“We are captured, brother, surrounded by the majoritarian bandits of America. And this has happened here, in our only home, and the terrible truth is that we cannot will ourselves to an escape on our own. Perhaps that was, is, the hope of the movement: to awaken the Dreamers, to rouse them to the facts of what their need to be white, to talk like they are white, to think that they are white, which is to think that they are beyond the design flaws of humanity, has done to the world.”
Ta-Nehisi Coates, Between the World and Me

Ta-Nehisi Coates
“The black world was expanding before me, and I could see now that that world was more than a photonegative of that of the people who believe they are white. "White America" is a syndicate arrayed to protect its exclusive power to dominate and control our bodies. Sometimes this power is direct (lynching), and sometimes it is insidious (redlining). But however it appears, the power of domination and exclusion is central to the belief in being white, and without it, "white people" would cease to exist for want of reasons.”
Ta-Nehisi Coates, Between the World and Me

Larry McMurtry
“Afterwards the members of the little war party felt fine. Torturing whites was a splendid way to spend the afternoon.”
Larry McMurtry, The Last Kind Words Saloon

Paul Beatty
“The bus here because they lost Rosa Parks's bus."

"Who lost Rosa Parks's bus?"

"White people. Who the fuck else? Supposedly, every February when schoolkids visit the Rosa Parks Museum, or wherever the fuck the bus is at, the bus they tell the kids is the birthplace of the civil rights movement is a phony. Just some old Birmingham city bus they found in some junkyard. That's what my sister says, anyway."

"I don't know."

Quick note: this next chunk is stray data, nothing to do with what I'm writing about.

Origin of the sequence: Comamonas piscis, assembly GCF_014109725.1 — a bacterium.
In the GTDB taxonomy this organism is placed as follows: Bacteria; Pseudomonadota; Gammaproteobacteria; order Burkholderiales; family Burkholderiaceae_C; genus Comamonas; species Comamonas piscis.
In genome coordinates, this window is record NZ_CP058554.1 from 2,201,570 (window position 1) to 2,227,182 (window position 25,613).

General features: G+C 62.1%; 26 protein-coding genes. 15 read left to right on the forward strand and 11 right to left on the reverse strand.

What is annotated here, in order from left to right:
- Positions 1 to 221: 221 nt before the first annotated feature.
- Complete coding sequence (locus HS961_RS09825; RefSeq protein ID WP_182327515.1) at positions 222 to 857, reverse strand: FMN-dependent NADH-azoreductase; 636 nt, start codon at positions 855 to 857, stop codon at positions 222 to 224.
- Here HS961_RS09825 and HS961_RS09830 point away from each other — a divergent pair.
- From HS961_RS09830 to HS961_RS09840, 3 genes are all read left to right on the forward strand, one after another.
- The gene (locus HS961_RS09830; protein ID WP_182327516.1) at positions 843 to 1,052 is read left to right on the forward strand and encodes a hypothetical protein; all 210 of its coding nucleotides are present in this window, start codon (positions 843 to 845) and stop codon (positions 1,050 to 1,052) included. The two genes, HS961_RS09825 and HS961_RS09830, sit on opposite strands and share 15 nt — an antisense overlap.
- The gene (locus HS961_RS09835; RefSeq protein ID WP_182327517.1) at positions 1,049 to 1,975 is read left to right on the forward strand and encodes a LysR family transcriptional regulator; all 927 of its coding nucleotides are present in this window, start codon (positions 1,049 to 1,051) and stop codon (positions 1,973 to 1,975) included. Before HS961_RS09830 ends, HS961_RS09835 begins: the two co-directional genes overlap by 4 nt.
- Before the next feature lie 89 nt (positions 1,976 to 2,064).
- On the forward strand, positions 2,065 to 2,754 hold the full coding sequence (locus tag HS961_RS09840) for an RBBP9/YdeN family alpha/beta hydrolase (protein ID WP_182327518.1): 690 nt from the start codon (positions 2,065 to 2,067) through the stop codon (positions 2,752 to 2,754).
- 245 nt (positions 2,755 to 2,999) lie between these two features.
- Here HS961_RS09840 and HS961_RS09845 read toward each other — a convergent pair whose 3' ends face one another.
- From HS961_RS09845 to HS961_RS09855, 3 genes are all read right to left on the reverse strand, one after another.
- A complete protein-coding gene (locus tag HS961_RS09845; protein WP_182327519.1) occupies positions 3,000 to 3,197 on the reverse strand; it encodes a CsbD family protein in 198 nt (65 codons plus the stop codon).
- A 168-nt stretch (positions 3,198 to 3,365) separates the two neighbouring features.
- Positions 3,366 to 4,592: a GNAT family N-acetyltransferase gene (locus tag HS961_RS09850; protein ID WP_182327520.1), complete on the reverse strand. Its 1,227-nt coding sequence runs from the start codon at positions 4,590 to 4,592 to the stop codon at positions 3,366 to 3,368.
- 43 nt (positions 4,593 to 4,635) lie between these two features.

Cuz took two deep swallows of gin. "What you mean, 'You don't know'? You think that after Rosa Parks bitch-slapped white America, some white rednecks going to go out of their way to save the original bus? That'd be like the Celtics hanging Magic Johnson's jersey in the rafters of the Boston Garden. No fucking way.”
Paul Beatty, The Sellout

Orlando Figes
“Whereas land reform was the first act of the Bolsheviks, it was the last act of the Whites: that, in a peasant country, says it all.”
Orlando Figes, A People's Tragedy: The Russian Revolution: 1891-1924

James Baldwin
“The only thing white people have that black people need, or should want, is power--and no one holds power forever. White people cannot, in the generality, be taken as models of how to live. Rather, the white man is himself in sore need of new standards, which will release him from his confusion and place him once again in fruitful communion with the depths of his own being.”
James Baldwin, The Fire Next Time

“The sure guaranty of the peace and security of each race is the clear, distinct, unconditional recognition by our governments, national and state, of every right that inheres in civil freedom, and of the equality before the law of all citizens of the United States, without regard to race. State enactments regulating the enjoyment of civil rights upon the basis of race, and cunningly devised to defeat legitimate results of the war, under the pretense of recognizing equality of rights, can have no other result than to render permanent peace impossible, and to keep alive a conflict of races, the continuance of which must do harm to all concerned.”